Caregiver in George May’s death stunned by sentence
Gina Albrecht was stunned last week when she heard Judge Robert L. Pegg sentence her to 30 years in prison for the aggravated manslaughter of Marbrisa resident George May, 81. Pegg also sentenced the caretaker-turned-Ana-Nicole-Smith-turned-convicted-felon to a concurrent sentence of 20 years for ID theft and forgery.
With credit for time already spent in custody, Albrecht, now 39, should get out of prison when she’s in her 60s.
“Gina was stunned by the sentence,” said her attorney Bobby Guttridge. “She thought it would be toward the lower end of the guidelines, not at the top.”
Pegg read the sentence to a courtroom packed with May’s long-time friends and neighbors, as well as his daughter and niece, a juror from Albrecht’s trial and a police detective and investigator who worked the case.
Also at the sentencing was a missionary director from a local church, who attended the trial and began corresponding with Albrecht after her arrest.
“I think what she did to George May was so wrong, but I did want her to know I was praying for her,” said the woman who asked not to be named.
Albrecht wrote her back saying, “I am thankful to know that there is someone praying for me.” In the letter, she acknowledged that she knew she was hated by many.
Five people spoke at the sentencing about what Albrecht had done: Enter May’s life as his caretaker only to feign romance in order to drain his finances, then leave him to die, stranded in his own bed so she could get his home and life insurance.
“Your ego and greed need to be controlled,” May’s longtime friend, Steve Foster, told Albrecht at the sentencing.
Almost all of those who spoke told of their vain attempts to report what was happening to Children and Family Services, only to be told by government caseworkers that they did not see enough of a problem to separate Gina Albrecht from George May.
One of the caseworkers, Brenda Holmes, was a witness at the trial. In defense of her department’s failure to take action and intervene to save May, she said she had completed two investigations in response to complaints.
“I didn’t find any merit to the complaints ... There was dementia but it didn’t have any bearing on his ability to make decisions ... Essentially, he said to butt out and we did,” she said.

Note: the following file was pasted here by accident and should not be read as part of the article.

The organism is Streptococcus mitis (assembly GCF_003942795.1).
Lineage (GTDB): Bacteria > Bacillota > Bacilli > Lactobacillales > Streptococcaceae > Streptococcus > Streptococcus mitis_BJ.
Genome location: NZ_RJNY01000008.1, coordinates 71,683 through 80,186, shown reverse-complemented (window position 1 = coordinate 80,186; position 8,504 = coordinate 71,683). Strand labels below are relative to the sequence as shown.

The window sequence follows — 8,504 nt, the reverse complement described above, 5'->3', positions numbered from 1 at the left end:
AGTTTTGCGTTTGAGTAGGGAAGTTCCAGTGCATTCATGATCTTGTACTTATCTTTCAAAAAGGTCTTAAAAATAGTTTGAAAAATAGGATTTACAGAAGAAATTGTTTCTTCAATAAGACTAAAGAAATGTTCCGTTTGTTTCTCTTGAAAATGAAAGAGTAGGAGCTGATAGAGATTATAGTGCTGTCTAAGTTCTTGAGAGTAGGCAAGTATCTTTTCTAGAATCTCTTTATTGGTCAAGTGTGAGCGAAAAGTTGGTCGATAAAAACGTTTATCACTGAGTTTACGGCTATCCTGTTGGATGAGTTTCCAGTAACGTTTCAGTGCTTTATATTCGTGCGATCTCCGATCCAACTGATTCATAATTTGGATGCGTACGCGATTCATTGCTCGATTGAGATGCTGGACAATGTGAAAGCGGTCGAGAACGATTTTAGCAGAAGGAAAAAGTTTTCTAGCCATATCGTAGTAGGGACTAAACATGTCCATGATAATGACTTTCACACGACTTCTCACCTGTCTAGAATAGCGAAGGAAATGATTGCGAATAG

But at the sentencing, frustration over that hands-off decision was evident.
“Any help I tried to get for George from CFS ended with always hitting a brick wall,” said May’s friend of 22 years, Luanne Wade.
“All of the complaining to Children and Families did nothing toward having Gina removed,” said May’s daughter Patricia Corapi, weeping as she recalled the last time she saw her father.
May’s niece, Mary Olsen, gave a written statement to the judge in which she said: “Children and Families failed my Uncle George. Their policy needs to be changed.”
And, May’s neighbor, Dolores Fieldman, told the judge that the government agencies need better guidelines when investigating cases like George May’s.
“Perhaps this tragedy will start a dialogue about protecting the vulnerable,” she said.
Prosecutor David Dodd asked the judge for the maximum sentence for Albrecht because, he said, “George May died for greed … The house and money were more important to Gina Albrecht than the welfare of George May. She made the decision not to call 911. In the end she abandoned him to die alone.”
With that, Pegg read the 30-year sentence and the courtroom began to empty, as a stunned Albrecht was fingerprinted and led out in shackles.
“There is nothing to celebrate here. It’s sad all of the way around. There are so many broken relationships and broken hearts over this, and there is no going back,” May’s niece Olsen said after the sentencing.
The day before, the missionary director received a letter from Albrecht talking about missing her daughters, 6 and 13.
“At least in prison, my kids can visit, and I’ll get to spend some time with them. It has been too long,” Albrecht concluded in her letter.